The first call is to Christ. The second call is to be a leader in the church, bishop, priest or deacon. But I've taken a third call into a missionary society - the Anglican Mission - that wants to focus on just one aspect or a slice of the overall work of the church. When I think of the overall work of the church, I think of ACNA right now.

Now, something else may emerge, that's ACNA's character, that's their gift. That's what Bob Duncan does. He looks at the whole thing. He wants to look at the structures. The only way that both can be healthy is if there's a healthy relationship between the two of them, where when this missionary society starts acting more and more like a jurisdiction and like the Mother Church, the Mother Church yanks its chains and says, "No, no, no. Your focus is dead.

And when the Mother Church refuses to really own the Mission piece and they start settling into life as usual, let's just baptize and marry and bury, the missionary says, "No, no, no, no, no. We need to be out on the edge. There's always a harvest that is greater than the laborers. Come on, let's keep focused out here." So that's what we're longing to create.

Question: I hear what you're saying. What is it about being in the Anglican Mission that would not enable you to fulfill your entrepreneurial spirit, focus on mission, focus on North America and being Anglican?

TJ:Nothing at the moment. And that's where both organizations have given some ground. We're trying to create a picture of the future. I've gotten a complete blessing from all the Anglican Mission bishops. I have that from the pieces in ACNA that matter right now, because the way it's set with ACNA is I'm an assisting bishop. That's very specific language. I'm not a suffragan; I'm not an assistant. All of that would require me to sit in the House of Bishops in ACNA, and I do not sit in the House of Bishops in ACNA. I am simply an assisting bishop to the Anglican Diocese of the South.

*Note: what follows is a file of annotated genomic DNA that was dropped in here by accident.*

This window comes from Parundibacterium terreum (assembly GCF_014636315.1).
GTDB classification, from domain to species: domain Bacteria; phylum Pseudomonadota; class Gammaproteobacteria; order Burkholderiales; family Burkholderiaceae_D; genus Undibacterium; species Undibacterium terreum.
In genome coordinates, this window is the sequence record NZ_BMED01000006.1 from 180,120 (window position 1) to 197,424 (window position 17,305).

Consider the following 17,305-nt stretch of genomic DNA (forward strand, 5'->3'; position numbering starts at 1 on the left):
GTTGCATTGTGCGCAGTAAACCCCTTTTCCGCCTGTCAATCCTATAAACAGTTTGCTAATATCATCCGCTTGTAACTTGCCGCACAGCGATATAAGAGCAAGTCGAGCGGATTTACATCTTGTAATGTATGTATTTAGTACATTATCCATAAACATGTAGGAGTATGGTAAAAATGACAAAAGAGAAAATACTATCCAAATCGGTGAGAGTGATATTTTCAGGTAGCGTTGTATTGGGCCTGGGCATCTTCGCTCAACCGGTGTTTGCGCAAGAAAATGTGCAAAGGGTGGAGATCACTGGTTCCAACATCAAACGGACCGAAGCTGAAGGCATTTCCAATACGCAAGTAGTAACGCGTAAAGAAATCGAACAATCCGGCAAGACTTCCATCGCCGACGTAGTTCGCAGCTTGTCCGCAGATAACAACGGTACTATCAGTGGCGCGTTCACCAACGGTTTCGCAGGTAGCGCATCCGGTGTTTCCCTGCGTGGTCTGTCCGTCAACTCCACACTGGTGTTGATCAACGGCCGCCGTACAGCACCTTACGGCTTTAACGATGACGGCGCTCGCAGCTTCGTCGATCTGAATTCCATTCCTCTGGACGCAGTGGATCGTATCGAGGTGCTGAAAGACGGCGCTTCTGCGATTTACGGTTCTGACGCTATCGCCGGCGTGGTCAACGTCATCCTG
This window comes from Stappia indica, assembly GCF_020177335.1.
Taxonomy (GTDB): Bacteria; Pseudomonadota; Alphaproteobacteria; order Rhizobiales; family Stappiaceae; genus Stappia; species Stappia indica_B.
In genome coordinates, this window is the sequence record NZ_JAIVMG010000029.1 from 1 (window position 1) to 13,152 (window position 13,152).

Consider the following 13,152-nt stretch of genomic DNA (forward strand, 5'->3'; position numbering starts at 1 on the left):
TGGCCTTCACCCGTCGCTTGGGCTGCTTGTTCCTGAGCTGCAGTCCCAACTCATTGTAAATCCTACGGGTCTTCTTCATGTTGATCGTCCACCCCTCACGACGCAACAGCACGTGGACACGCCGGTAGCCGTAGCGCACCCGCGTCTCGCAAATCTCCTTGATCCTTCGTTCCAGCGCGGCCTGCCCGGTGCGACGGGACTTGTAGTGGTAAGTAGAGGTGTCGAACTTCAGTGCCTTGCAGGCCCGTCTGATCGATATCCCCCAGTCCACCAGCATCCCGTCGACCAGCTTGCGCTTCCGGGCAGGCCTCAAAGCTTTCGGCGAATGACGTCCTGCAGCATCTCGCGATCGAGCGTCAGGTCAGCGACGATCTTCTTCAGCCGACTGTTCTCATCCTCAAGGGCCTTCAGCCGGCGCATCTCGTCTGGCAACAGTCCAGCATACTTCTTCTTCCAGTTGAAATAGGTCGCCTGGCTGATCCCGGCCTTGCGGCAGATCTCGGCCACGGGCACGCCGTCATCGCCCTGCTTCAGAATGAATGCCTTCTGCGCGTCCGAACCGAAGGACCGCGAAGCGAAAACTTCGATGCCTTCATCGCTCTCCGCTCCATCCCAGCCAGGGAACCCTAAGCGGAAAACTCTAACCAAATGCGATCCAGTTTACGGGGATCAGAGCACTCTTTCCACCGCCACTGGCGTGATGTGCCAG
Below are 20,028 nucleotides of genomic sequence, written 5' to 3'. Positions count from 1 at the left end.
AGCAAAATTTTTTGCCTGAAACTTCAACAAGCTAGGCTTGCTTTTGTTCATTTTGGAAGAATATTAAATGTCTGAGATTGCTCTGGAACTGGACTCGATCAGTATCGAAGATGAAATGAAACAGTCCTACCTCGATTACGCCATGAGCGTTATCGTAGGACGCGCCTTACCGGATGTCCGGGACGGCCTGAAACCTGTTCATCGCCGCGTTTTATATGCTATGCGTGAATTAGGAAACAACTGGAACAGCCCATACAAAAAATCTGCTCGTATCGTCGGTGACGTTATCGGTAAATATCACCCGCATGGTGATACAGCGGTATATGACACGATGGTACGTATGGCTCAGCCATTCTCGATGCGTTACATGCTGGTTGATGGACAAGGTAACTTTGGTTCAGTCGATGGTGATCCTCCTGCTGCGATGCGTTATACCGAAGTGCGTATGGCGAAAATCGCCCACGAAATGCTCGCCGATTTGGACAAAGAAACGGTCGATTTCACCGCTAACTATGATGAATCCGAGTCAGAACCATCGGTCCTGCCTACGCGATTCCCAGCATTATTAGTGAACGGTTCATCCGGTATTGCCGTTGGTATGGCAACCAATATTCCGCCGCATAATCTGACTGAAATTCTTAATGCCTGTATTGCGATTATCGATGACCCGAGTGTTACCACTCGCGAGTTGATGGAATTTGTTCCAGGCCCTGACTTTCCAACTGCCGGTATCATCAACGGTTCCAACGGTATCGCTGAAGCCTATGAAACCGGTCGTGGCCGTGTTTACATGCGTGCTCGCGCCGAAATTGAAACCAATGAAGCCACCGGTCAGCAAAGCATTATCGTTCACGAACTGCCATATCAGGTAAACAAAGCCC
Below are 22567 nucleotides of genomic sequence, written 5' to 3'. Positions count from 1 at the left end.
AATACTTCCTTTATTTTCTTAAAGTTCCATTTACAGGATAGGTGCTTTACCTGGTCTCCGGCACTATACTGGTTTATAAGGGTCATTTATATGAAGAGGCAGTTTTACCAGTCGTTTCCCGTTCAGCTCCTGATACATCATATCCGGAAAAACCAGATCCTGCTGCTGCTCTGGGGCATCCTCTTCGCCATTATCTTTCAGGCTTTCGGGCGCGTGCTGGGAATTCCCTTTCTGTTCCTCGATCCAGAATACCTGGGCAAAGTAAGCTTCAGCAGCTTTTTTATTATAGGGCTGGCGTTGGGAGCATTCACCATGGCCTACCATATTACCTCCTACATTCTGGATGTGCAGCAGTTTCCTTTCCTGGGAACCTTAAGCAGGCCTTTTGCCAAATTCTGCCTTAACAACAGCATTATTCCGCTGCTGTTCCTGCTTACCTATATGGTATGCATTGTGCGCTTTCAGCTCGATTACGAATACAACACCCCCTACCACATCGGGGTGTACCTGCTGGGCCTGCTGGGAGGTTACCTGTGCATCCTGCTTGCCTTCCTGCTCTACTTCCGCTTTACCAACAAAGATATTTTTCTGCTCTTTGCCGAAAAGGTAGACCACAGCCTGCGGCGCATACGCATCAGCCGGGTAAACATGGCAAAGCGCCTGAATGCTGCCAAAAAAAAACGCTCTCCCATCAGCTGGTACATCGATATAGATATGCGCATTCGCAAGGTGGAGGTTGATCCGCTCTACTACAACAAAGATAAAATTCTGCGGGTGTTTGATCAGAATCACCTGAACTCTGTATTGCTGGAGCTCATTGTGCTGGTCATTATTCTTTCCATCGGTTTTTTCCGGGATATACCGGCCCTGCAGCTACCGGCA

Todd Hunter is simply an assisting bishop to wherever Bob Duncan has parked him, whether that's under Bob or Pittsburgh. John Miller is going to be an assisting Bishop to Neil Lebahr in the Central Gulf Coast Diocese. So Foley Beach's mandate for my life is to function fully in the Anglican Mission. So there's nothing that inhibits or keeps me from living that out.

Question: So this really is why you're canonically resident in ACNA as opposed to the Congo?

TJ: For me, it goes to my heart and it points to the future. I think in the emerging generation of leaders, and that is two generations down below me in their 20s, they don't get it. They haven't had the histories. They didn't come out of The Episcopal Church. They are coming to Anglicanism and not coming out of something that was broken in Anglicanism. That's who I primarily work with, very young, very gifted leaders from all over the United States. They don't get it. It's also the preservation of those relationships that I care deeply about and that I oversee. If I went straight to the Congo, they would say, "No. We came because you painted a picture of a healthy North American Anglicanism."

We can't see, now that the Rwanda thing has come to an end, why would we commit to oversight in a sense, or a jurisdictional connection 8,000 miles away when the end game is here. I'm trying, under the Lord's leading to be creative in addressing it.

Question: Let me come back to the churches that are under your jurisdiction, are they AMIA churches or are the ACNA churches?

TJ:They're all AMIA churches. They could be ACNA churches if they wanted to. None of them have chosen to do that. By August 31st, if the clergy do not want to remain in Rwanda or connect in some way through Rwanda, they have to make a jurisdictional decision. What they decide to do is that Foley Beach has created this in the Anglican Diocese of the South, he'll hold their letters. He'll turn all of them immediately over to the Anglican Mission's care through me.

I do their oversight or the Anglican Mission does. And because this is temporary in the sense we're building this thing, they have the freedom to do this. If it doesn't work, they can go to the Congo or to ACNA or whatever.

Let me go back over this thing again one more time.